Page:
I’ve asked myself the same question endlessly; as we all no doubt do. Of course the voting system is a particular root cause.
But, for me, the ultra-significant factor is the quality of political education and understanding of the electorate. This frustrates and depresses me in about equal measure. We disgorge our 17 and 18 year old nascent voters from school with approximately zero political education (unless you’re doing politics in the sixth form). I’ve come across this lack so much in my talks in schools and on the street here, there and everywhere.
Nothing much has changed over time …I left school (a good grammar school in London) in 1969 with just about no politics in my head. I vaguely remember something about the passage of a Bill through Parliament and little else. The red/blue duopoly then, like now, had no interest in political education of the masses. Jeez! The electorate might notice that, effectively, we have an illegitimate voting system! Don’t want that do we?
The young get any political info they have from parents (often with minimal understanding themselves) , peer group, social media and little else. They, of course, need educating to have some critical thinking skills, an understanding of unreliable sources of info and the need to fact-check everything!
I was at my old school in London a couple of weeks ago giving a talk to the sixth form politics lot. One of the questions to me was: “Do you think that the UK should have compulsory voting”. My answer was along the lines of “No I don’t. In a democracy I think one should have the right to vote or not to vote. BUT the electorate should be compulsorily educated to be able to come to an informed decision”.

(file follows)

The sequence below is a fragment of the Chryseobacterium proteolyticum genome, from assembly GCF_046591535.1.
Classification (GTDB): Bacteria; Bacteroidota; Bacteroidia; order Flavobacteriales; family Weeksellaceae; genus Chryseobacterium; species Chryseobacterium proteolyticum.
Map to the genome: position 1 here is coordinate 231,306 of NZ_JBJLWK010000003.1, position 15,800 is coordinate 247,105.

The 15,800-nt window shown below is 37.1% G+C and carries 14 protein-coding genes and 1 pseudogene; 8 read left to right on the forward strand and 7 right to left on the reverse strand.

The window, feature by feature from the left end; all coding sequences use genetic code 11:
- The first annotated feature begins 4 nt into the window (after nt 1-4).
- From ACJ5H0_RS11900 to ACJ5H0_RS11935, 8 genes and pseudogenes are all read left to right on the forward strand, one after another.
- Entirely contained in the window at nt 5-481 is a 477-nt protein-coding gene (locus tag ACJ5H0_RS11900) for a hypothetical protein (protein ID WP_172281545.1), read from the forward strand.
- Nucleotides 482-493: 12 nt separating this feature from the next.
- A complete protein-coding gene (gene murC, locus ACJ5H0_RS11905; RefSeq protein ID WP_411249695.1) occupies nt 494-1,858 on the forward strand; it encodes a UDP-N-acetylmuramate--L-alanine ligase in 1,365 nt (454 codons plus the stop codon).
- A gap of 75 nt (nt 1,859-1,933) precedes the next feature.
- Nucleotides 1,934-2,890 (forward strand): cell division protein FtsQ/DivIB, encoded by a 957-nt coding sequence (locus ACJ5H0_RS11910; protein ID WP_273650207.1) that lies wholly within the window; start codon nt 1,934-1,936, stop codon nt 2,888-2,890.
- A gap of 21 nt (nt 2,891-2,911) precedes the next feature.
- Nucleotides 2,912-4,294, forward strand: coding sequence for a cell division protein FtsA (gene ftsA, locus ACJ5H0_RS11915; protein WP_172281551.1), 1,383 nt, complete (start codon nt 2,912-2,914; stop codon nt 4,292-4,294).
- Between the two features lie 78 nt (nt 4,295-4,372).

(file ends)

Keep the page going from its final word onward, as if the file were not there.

Compare all the UK’s parlous state of affairs to, say, Germany where they have (understandably) good political education in schools. And grown-up politics follows on.
I am absolutely sure that a major contribution to societal inequality and polarisation (Them and Us stuff) is the inevitable collapse of capitalism. Those tensions will become manifest in a variety of ways, the most obvious and serious being climate change. The capitalist construct as we know it (now the neo-liberal version) is largely, and unknowingly, hard-wired-in from the start to hit the buffers of reality as an infinite growth model is revealed to have limits. Governments and leaders of countries will inevitably apply sticking plaster ‘remedies’ rather than looking at mitigating the causes. ‘The Bandits’ will do as much as they can to prop up the dysfunctional status quo from which they benefit so handsomely.
As an aside, my Proportional Representation seminal moment was getting hold of the Hansard Society Commission Report on Electoral Reform of 1976, also called the Blake Report. I got to this in the late 70s. I re-read the whole lot again recently and had tears in my eyes. It’s all been done before; we don’t need to re-invent the wheel! You can skip to pages 135 to 145 to read the recommendations and conclusions.
Swept under the carpet by the red/blue duopoly.
All so very sad.